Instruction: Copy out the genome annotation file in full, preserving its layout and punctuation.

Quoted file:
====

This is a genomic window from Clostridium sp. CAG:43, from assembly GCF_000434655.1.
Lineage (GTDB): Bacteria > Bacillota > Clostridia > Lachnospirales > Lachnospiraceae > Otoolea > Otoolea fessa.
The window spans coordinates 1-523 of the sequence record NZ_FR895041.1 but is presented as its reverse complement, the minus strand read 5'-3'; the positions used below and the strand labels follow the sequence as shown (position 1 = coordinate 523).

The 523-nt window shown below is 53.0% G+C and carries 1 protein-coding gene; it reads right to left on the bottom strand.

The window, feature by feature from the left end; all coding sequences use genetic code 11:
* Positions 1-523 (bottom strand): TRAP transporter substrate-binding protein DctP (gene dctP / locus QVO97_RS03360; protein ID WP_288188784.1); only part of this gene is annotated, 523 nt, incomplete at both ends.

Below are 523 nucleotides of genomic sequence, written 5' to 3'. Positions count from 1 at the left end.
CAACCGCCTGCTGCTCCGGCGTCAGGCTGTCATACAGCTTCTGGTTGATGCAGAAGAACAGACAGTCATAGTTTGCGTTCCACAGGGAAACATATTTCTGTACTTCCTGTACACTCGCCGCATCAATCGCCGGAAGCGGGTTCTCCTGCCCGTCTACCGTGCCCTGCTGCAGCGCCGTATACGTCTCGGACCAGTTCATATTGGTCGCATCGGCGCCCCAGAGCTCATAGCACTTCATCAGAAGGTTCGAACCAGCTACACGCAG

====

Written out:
This is a genomic window from Clostridium sp. CAG:43, from assembly GCF_000434655.1.
Lineage (GTDB): Bacteria > Bacillota > Clostridia > Lachnospirales > Lachnospiraceae > Otoolea > Otoolea fessa.
The window spans coordinates 1-523 of the sequence record NZ_FR895041.1 but is presented as its reverse complement, the minus strand read 5'-3'; the positions used below and the strand labels follow the sequence as shown (position 1 = coordinate 523).

The 523-nt window shown below is 53.0% G+C and carries 1 protein-coding gene; it reads right to left on the bottom strand.

The window, feature by feature from the left end; all coding sequences use genetic code 11:
* Positions 1-523 (bottom strand): TRAP transporter substrate-binding protein DctP (gene dctP / locus QVO97_RS03360; protein ID WP_288188784.1); only part of this gene is annotated, 523 nt, incomplete at both ends.

Below are 523 nucleotides of genomic sequence, written 5' to 3'. Positions count from 1 at the left end.
CAACCGCCTGCTGCTCCGGCGTCAGGCTGTCATACAGCTTCTGGTTGATGCAGAAGAACAGACAGTCATAGTTTGCGTTCCACAGGGAAACATATTTCTGTACTTCCTGTACACTCGCCGCATCAATCGCCGGAAGCGGGTTCTCCTGCCCGTCTACCGTGCCCTGCTGCAGCGCCGTATACGTCTCGGACCAGTTCATATTGGTCGCATCGGCGCCCCAGAGCTCATAGCACTTCATCAGAAGGTTCGAACCAGCTACACGCAG